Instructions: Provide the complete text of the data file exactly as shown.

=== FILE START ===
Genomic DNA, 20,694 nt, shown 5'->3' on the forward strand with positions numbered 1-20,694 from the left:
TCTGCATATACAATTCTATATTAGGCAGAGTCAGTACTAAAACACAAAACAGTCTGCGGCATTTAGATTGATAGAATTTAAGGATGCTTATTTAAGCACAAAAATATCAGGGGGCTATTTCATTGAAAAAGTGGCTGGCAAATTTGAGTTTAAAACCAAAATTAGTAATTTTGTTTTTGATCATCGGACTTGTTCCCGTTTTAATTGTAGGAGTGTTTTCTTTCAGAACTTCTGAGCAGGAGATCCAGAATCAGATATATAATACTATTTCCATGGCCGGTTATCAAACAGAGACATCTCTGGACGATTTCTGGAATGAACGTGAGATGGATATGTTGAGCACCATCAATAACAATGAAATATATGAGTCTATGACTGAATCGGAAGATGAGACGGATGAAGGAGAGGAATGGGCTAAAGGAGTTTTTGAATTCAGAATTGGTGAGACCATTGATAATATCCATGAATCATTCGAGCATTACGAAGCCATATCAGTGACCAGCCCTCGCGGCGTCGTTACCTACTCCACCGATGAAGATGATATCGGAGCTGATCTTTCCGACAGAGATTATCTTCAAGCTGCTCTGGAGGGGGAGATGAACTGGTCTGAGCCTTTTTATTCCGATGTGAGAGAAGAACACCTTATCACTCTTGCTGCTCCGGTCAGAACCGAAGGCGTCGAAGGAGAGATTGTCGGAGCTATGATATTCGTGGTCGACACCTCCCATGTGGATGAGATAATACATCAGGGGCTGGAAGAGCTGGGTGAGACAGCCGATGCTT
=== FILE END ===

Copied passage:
Genomic DNA, 20,694 nt, shown 5'->3' on the forward strand with positions numbered 1-20,694 from the left:
TCTGCATATACAATTCTATATTAGGCAGAGTCAGTACTAAAACACAAAACAGTCTGCGGCATTTAGATTGATAGAATTTAAGGATGCTTATTTAAGCACAAAAATATCAGGGGGCTATTTCATTGAAAAAGTGGCTGGCAAATTTGAGTTTAAAACCAAAATTAGTAATTTTGTTTTTGATCATCGGACTTGTTCCCGTTTTAATTGTAGGAGTGTTTTCTTTCAGAACTTCTGAGCAGGAGATCCAGAATCAGATATATAATACTATTTCCATGGCCGGTTATCAAACAGAGACATCTCTGGACGATTTCTGGAATGAACGTGAGATGGATATGTTGAGCACCATCAATAACAATGAAATATATGAGTCTATGACTGAATCGGAAGATGAGACGGATGAAGGAGAGGAATGGGCTAAAGGAGTTTTTGAATTCAGAATTGGTGAGACCATTGATAATATCCATGAATCATTCGAGCATTACGAAGCCATATCAGTGACCAGCCCTCGCGGCGTCGTTACCTACTCCACCGATGAAGATGATATCGGAGCTGATCTTTCCGACAGAGATTATCTTCAAGCTGCTCTGGAGGGGGAGATGAACTGGTCTGAGCCTTTTTATTCCGATGTGAGAGAAGAACACCTTATCACTCTTGCTGCTCCGGTCAGAACCGAAGGCGTCGAAGGAGAGATTGTCGGAGCTATGATATTCGTGGTCGACACCTCCCATGTGGATGAGATAATACATCAGGGGCTGGAAGAGCTGGGTGAGACAGCCGATGCTT